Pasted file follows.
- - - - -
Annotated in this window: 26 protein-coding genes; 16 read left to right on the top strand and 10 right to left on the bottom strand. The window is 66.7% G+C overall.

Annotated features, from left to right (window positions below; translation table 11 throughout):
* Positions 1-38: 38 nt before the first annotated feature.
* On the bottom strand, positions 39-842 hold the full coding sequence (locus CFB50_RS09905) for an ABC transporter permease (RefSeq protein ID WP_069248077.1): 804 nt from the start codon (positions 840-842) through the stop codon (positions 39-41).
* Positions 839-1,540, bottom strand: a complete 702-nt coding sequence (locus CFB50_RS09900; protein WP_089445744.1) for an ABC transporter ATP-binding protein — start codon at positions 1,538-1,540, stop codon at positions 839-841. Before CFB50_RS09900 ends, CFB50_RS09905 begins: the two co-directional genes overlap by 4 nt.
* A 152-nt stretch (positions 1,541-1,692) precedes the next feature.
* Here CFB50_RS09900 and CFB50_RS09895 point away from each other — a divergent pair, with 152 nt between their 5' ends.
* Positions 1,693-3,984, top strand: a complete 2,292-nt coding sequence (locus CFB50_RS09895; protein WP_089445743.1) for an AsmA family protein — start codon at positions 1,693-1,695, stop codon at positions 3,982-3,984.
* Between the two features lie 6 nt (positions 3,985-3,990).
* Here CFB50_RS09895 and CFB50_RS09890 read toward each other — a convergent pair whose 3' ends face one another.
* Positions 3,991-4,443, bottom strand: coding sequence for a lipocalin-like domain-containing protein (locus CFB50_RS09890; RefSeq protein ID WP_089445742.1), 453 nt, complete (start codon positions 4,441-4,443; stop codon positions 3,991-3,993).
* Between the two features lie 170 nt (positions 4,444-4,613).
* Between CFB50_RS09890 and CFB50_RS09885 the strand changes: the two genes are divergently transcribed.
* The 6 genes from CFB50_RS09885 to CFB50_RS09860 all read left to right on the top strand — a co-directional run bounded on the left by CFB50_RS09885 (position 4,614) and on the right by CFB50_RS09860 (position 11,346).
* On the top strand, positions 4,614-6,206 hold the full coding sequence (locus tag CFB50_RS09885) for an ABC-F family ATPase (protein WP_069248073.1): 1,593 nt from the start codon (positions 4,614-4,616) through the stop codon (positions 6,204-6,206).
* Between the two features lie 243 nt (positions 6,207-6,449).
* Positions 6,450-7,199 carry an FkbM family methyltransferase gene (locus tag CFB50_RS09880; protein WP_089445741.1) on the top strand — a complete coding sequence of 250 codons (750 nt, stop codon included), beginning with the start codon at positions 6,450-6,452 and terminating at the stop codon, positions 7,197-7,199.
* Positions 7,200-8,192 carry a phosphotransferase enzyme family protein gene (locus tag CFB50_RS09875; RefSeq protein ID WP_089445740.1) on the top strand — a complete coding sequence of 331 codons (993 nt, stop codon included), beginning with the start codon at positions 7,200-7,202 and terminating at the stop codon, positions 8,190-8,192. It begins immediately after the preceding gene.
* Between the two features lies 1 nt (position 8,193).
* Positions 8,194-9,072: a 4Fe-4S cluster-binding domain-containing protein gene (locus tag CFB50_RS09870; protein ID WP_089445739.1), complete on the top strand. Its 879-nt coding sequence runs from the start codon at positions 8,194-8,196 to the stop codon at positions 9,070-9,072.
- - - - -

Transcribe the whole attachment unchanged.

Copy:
Annotated in this window: 26 protein-coding genes; 16 read left to right on the top strand and 10 right to left on the bottom strand. The window is 66.7% G+C overall.

Annotated features, from left to right (window positions below; translation table 11 throughout):
* Positions 1-38: 38 nt before the first annotated feature.
* On the bottom strand, positions 39-842 hold the full coding sequence (locus CFB50_RS09905) for an ABC transporter permease (RefSeq protein ID WP_069248077.1): 804 nt from the start codon (positions 840-842) through the stop codon (positions 39-41).
* Positions 839-1,540, bottom strand: a complete 702-nt coding sequence (locus CFB50_RS09900; protein WP_089445744.1) for an ABC transporter ATP-binding protein — start codon at positions 1,538-1,540, stop codon at positions 839-841. Before CFB50_RS09900 ends, CFB50_RS09905 begins: the two co-directional genes overlap by 4 nt.
* A 152-nt stretch (positions 1,541-1,692) precedes the next feature.
* Here CFB50_RS09900 and CFB50_RS09895 point away from each other — a divergent pair, with 152 nt between their 5' ends.
* Positions 1,693-3,984, top strand: a complete 2,292-nt coding sequence (locus CFB50_RS09895; protein WP_089445743.1) for an AsmA family protein — start codon at positions 1,693-1,695, stop codon at positions 3,982-3,984.
* Between the two features lie 6 nt (positions 3,985-3,990).
* Here CFB50_RS09895 and CFB50_RS09890 read toward each other — a convergent pair whose 3' ends face one another.
* Positions 3,991-4,443, bottom strand: coding sequence for a lipocalin-like domain-containing protein (locus CFB50_RS09890; RefSeq protein ID WP_089445742.1), 453 nt, complete (start codon positions 4,441-4,443; stop codon positions 3,991-3,993).
* Between the two features lie 170 nt (positions 4,444-4,613).
* Between CFB50_RS09890 and CFB50_RS09885 the strand changes: the two genes are divergently transcribed.
* The 6 genes from CFB50_RS09885 to CFB50_RS09860 all read left to right on the top strand — a co-directional run bounded on the left by CFB50_RS09885 (position 4,614) and on the right by CFB50_RS09860 (position 11,346).
* On the top strand, positions 4,614-6,206 hold the full coding sequence (locus tag CFB50_RS09885) for an ABC-F family ATPase (protein WP_069248073.1): 1,593 nt from the start codon (positions 4,614-4,616) through the stop codon (positions 6,204-6,206).
* Between the two features lie 243 nt (positions 6,207-6,449).
* Positions 6,450-7,199 carry an FkbM family methyltransferase gene (locus tag CFB50_RS09880; protein WP_089445741.1) on the top strand — a complete coding sequence of 250 codons (750 nt, stop codon included), beginning with the start codon at positions 6,450-6,452 and terminating at the stop codon, positions 7,197-7,199.
* Positions 7,200-8,192 carry a phosphotransferase enzyme family protein gene (locus tag CFB50_RS09875; RefSeq protein ID WP_089445740.1) on the top strand — a complete coding sequence of 331 codons (993 nt, stop codon included), beginning with the start codon at positions 7,200-7,202 and terminating at the stop codon, positions 8,190-8,192. It begins immediately after the preceding gene.
* Between the two features lies 1 nt (position 8,193).
* Positions 8,194-9,072: a 4Fe-4S cluster-binding domain-containing protein gene (locus tag CFB50_RS09870; protein ID WP_089445739.1), complete on the top strand. Its 879-nt coding sequence runs from the start codon at positions 8,194-8,196 to the stop codon at positions 9,070-9,072.